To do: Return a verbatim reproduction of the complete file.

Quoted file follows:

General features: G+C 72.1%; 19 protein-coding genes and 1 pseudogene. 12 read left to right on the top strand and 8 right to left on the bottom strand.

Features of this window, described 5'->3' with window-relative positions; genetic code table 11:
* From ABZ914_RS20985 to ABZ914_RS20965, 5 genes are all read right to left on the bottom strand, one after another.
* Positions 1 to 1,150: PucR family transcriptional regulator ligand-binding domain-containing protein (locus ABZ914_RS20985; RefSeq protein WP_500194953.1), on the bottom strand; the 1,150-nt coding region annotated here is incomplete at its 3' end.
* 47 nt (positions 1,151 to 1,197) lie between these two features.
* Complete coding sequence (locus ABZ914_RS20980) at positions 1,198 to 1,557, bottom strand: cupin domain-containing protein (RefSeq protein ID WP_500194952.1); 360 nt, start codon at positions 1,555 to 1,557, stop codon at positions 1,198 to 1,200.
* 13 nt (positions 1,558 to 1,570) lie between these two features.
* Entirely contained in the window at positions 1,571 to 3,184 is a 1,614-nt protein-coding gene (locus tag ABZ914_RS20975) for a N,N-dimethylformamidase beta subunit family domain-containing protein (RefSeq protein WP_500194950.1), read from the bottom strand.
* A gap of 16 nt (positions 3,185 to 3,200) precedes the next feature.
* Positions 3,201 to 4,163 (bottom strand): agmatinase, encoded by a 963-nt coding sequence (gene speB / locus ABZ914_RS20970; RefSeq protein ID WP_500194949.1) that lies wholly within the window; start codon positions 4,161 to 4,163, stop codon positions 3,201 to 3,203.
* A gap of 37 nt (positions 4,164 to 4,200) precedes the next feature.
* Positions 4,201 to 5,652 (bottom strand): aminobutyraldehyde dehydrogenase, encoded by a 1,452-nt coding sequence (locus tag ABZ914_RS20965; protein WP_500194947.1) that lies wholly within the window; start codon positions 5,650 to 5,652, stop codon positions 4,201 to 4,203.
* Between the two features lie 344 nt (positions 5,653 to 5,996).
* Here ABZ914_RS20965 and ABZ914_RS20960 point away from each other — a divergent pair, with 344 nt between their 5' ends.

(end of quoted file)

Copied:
General features: G+C 72.1%; 19 protein-coding genes and 1 pseudogene. 12 read left to right on the top strand and 8 right to left on the bottom strand.

Features of this window, described 5'->3' with window-relative positions; genetic code table 11:
* From ABZ914_RS20985 to ABZ914_RS20965, 5 genes are all read right to left on the bottom strand, one after another.
* Positions 1 to 1,150: PucR family transcriptional regulator ligand-binding domain-containing protein (locus ABZ914_RS20985; RefSeq protein WP_500194953.1), on the bottom strand; the 1,150-nt coding region annotated here is incomplete at its 3' end.
* 47 nt (positions 1,151 to 1,197) lie between these two features.
* Complete coding sequence (locus ABZ914_RS20980) at positions 1,198 to 1,557, bottom strand: cupin domain-containing protein (RefSeq protein ID WP_500194952.1); 360 nt, start codon at positions 1,555 to 1,557, stop codon at positions 1,198 to 1,200.
* 13 nt (positions 1,558 to 1,570) lie between these two features.
* Entirely contained in the window at positions 1,571 to 3,184 is a 1,614-nt protein-coding gene (locus tag ABZ914_RS20975) for a N,N-dimethylformamidase beta subunit family domain-containing protein (RefSeq protein WP_500194950.1), read from the bottom strand.
* A gap of 16 nt (positions 3,185 to 3,200) precedes the next feature.
* Positions 3,201 to 4,163 (bottom strand): agmatinase, encoded by a 963-nt coding sequence (gene speB / locus ABZ914_RS20970; RefSeq protein ID WP_500194949.1) that lies wholly within the window; start codon positions 4,161 to 4,163, stop codon positions 3,201 to 3,203.
* A gap of 37 nt (positions 4,164 to 4,200) precedes the next feature.
* Positions 4,201 to 5,652 (bottom strand): aminobutyraldehyde dehydrogenase, encoded by a 1,452-nt coding sequence (locus tag ABZ914_RS20965; protein WP_500194947.1) that lies wholly within the window; start codon positions 5,650 to 5,652, stop codon positions 4,201 to 4,203.
* Between the two features lie 344 nt (positions 5,653 to 5,996).
* Here ABZ914_RS20965 and ABZ914_RS20960 point away from each other — a divergent pair, with 344 nt between their 5' ends.